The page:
"[A transitional government] couldn't be formed because Ghani fled Afghanistan and the Afghan security forces collapsed," he said, adding that Ghani's government was hoping the new administration of President Joe Biden would abandon the Doha agreement, initiated while Donald Trump was president.

Biden postponed the final troop withdrawal from May to September but declared his backing for the Doha agreement while U.S. diplomats worked on facilitating intra-Afghan talks.

In a recent interview, Ghani severely criticized Khalilzad and declared the Doha agreement a "tragedy."

Ghani is not the only critic of the Doha deal.

In a report published in May this year, the Special Inspector General for Afghanistan Reconstruction (SIGAR), a U.S. government watchdog, blamed the agreement for the collapse of the Afghan security forces in August last year ahead of the Taliban takeover.

"The single most important factor in the [Afghan military's] collapse in August 2021 was the U.S. decision to withdraw military forces and contractors from Afghanistan through signing the U.S.-Taliban agreement in February 2020 under the Trump administration," SIGAR's report noted.

"[This was] followed by President Biden's withdrawal announcement in April 2021," the report added.

But Khalilzad disagrees with that assessment.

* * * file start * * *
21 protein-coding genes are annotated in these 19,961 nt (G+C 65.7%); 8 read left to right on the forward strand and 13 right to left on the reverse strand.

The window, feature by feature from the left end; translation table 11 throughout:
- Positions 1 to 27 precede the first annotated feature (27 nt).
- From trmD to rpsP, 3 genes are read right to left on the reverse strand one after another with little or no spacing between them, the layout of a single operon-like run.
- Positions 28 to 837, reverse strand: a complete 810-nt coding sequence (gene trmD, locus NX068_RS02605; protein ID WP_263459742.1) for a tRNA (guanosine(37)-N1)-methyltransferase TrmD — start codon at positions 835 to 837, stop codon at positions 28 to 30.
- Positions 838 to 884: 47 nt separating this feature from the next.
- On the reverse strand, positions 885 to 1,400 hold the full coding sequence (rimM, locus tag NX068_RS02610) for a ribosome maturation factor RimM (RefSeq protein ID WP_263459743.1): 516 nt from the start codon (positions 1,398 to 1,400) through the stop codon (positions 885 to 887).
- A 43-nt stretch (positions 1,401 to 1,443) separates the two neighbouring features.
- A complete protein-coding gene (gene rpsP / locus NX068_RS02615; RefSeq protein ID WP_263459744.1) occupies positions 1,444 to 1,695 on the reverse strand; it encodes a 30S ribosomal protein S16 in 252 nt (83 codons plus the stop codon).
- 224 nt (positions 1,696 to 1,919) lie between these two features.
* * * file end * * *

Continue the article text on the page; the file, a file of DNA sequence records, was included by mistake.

He says that in addition to the Afghan forces' "high dependence" on U.S. support, other factors led to the collapse of Afghanistan's security forces.

"There were political problems and the issue of corruption and political infighting," he said, adding that the controversial September 2019 presidential elections resulted in Ghani and his rival, Abdullah, declaring themselves president. "This threatened the disintegration of the Afghan security forces."

Khalilzad first served as U.S. ambassador and special presidential envoy for Afghanistan after U.S. forces toppled the Taliban's hard-line regime in late 2001. He had a significant role in shaping the post-Taliban government in Afghanistan and implementing Washington's policy toward the war-ravaged country.

He returned in September 2018 as the U.S. special envoy for Afghan reconciliation. He was tasked with ending the war through peace talks, and he signed a preliminary peace deal with the Taliban 18 months later.

The former diplomat says Washington had decided to withdraw its forces from Afghanistan because the war was not progressing as it had hoped. Support for the war among Afghans had diminished as the casualties of the security forces mounted.

"The situation in the world had changed and the problem of terrorism had evolved," he said, alluding to a widely held belief during the last years of the U.S. military presence in Afghanistan that the Taliban was unlikely to evolve into an international terrorist threat and Washington's war on terrorism had severely weakened Al-Qaeda.

"America had concluded that the cost of war in Afghanistan needs to be brought down," he said.

Khalilzad says that all sides in the war had a role in the collapse of the government, but that Afghan leaders were primarily responsible.

"The bad habit in Afghanistan is that no one accepts responsibility and even don't accept facts," said Khalilzad, the man who many say bears a large measure of responsibility for the Taliban takeover.

"They only blame a foreigner or a foreign country because everything [allegedly] happens for their interests."